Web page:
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Summer 2024 ACAH Reading Group

What Is Planetary Art History?

by Feng Schöneweiß
Kunsthistorisches Institut in Florenz – Max-Planck-Institut

Art historians have long noticed the entanglement of art and its ecological surroundings. As a profession and a community, how do historians of Chinese art address ecological crises and climate changes? How could we make sufficient use of the research output in geophysical science and environmental humanities to assist art-historical analyses? How does recent works in planetary boundaries inform the studies of visual and material culture? This reading group invites participants to explore the emerging field of planetary art history. Selected readings will encourage members to consider non-human (e.g. animals, plants, minerals) and beyond-human agency (e.g. climatic factors or geophysical forces), in connection and interaction with human agency, in the making of art, cultural objects, and built structure in China or Chinese diaspora.

The China Project Workshop

The China Project Workshop, founded in 2011, is open to anyone interested in premodern Chinese art or archaeology. It takes place monthly at the Institute of Fine Arts, 1 East 78 Street. The Workshop meets eight times each year, from September to December and February to May, attracting on average an audience of around 40 people. Presentations are usually in English but are occasionally in Chinese.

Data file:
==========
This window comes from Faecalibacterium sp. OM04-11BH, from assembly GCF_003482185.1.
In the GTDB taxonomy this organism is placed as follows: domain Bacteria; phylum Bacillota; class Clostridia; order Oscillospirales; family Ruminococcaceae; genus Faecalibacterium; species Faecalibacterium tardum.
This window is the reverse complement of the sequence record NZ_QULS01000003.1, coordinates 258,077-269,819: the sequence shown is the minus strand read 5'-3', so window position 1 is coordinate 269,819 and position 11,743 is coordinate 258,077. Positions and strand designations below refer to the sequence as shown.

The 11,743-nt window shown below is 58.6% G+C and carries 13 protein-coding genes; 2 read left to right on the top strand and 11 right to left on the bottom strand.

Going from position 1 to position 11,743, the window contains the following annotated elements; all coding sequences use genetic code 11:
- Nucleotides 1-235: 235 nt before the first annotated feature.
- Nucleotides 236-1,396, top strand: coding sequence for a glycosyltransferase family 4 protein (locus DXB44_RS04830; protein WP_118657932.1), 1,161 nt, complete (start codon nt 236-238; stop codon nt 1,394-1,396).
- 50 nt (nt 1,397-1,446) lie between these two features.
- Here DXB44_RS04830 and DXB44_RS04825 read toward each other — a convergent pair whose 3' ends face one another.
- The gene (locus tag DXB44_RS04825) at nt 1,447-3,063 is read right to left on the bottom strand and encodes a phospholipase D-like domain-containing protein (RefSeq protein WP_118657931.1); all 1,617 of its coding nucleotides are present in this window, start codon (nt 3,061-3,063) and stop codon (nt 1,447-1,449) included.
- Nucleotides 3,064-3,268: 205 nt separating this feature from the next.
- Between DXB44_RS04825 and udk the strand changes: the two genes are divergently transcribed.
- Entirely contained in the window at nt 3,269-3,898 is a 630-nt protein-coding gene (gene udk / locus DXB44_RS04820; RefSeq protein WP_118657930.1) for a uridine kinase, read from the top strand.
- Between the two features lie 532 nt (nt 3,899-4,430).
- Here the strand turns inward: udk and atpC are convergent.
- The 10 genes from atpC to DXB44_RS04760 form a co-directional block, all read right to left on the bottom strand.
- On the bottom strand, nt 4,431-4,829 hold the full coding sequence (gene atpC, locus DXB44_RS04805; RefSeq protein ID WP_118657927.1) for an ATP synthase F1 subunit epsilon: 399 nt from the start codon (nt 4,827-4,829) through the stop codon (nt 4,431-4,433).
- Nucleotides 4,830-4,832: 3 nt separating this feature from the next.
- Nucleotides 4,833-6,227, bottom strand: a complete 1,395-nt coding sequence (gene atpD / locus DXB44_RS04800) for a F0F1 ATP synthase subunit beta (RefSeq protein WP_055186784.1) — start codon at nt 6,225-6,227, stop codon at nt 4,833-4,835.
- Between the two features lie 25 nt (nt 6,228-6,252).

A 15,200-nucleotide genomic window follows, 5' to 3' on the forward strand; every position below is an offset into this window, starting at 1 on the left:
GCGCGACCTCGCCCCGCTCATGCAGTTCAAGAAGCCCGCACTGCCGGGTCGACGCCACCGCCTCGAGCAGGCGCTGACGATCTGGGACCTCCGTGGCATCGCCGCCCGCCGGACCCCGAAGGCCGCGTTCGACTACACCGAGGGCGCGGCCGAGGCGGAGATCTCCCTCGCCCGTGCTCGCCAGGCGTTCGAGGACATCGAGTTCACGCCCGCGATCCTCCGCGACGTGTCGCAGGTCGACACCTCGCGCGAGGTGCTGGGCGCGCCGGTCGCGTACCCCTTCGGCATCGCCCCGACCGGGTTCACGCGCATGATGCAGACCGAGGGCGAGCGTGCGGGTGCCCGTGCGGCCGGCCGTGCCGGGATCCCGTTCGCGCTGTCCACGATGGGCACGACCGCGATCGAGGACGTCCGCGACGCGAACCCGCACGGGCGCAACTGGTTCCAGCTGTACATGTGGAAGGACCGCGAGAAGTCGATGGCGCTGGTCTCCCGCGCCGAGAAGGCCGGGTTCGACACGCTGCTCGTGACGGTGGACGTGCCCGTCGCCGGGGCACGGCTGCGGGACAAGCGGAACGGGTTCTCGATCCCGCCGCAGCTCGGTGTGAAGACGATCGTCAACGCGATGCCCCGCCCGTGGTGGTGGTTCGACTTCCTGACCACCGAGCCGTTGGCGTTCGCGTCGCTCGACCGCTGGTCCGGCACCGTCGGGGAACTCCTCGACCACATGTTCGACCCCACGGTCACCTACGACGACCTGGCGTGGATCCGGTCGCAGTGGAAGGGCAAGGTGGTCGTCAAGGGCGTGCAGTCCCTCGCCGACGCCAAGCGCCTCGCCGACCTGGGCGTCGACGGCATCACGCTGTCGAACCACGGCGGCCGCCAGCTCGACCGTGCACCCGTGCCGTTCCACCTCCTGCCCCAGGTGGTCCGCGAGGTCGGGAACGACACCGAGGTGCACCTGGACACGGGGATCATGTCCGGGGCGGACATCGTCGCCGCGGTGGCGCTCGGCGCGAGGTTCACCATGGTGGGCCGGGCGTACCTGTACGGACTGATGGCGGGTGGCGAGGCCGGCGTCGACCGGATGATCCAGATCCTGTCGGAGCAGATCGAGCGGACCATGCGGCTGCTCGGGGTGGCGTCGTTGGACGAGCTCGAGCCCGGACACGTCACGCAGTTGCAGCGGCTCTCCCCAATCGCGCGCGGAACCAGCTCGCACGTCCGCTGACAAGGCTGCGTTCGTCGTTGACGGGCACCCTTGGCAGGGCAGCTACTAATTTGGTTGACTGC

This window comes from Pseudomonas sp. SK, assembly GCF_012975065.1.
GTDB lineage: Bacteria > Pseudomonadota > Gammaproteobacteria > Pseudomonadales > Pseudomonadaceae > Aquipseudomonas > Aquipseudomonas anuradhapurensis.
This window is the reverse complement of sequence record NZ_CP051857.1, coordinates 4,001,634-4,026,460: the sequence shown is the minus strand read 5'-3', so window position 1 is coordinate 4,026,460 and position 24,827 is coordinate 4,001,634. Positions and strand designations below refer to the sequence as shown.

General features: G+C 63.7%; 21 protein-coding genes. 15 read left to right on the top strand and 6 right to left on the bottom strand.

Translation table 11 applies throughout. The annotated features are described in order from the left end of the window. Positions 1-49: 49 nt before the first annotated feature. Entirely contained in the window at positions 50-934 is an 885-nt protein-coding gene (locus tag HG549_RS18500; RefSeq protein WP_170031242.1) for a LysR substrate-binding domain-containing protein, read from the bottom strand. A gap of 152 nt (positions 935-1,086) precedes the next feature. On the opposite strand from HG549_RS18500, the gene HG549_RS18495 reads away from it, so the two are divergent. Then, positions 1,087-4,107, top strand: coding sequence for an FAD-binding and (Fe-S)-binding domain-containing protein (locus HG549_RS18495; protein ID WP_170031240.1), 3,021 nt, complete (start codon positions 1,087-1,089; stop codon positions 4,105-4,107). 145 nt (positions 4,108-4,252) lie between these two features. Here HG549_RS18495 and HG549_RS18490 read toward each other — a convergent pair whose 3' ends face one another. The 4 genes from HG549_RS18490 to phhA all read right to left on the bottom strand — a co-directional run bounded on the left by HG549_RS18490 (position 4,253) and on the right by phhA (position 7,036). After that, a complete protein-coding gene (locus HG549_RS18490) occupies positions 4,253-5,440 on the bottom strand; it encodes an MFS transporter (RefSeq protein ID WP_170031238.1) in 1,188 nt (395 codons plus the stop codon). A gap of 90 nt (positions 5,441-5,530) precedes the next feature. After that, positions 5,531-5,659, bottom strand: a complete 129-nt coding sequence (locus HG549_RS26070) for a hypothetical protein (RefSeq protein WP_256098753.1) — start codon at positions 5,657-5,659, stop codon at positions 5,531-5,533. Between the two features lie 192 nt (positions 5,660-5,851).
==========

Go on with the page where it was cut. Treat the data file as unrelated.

Visual and Material Perspectives on East Asia Workshop

The Visual and Material Perspectives on East Asia Workshop (VMPEA) is oriented toward the study of visual and material objects, built environments, and the relationship between text and image from East Asia. It explores a plethora of visual and textual materials across a variety of historical periods and geographic locations in order to understand socio-political, cultural, and historical aspects of China, Japan, and Korea. While being based in art history, the Workshop is committed to interdisciplinary inquiries and perspectives, including but not limited to archaeology, anthropology, architecture, literature, religious studies, cinema and media studies, and museum studies.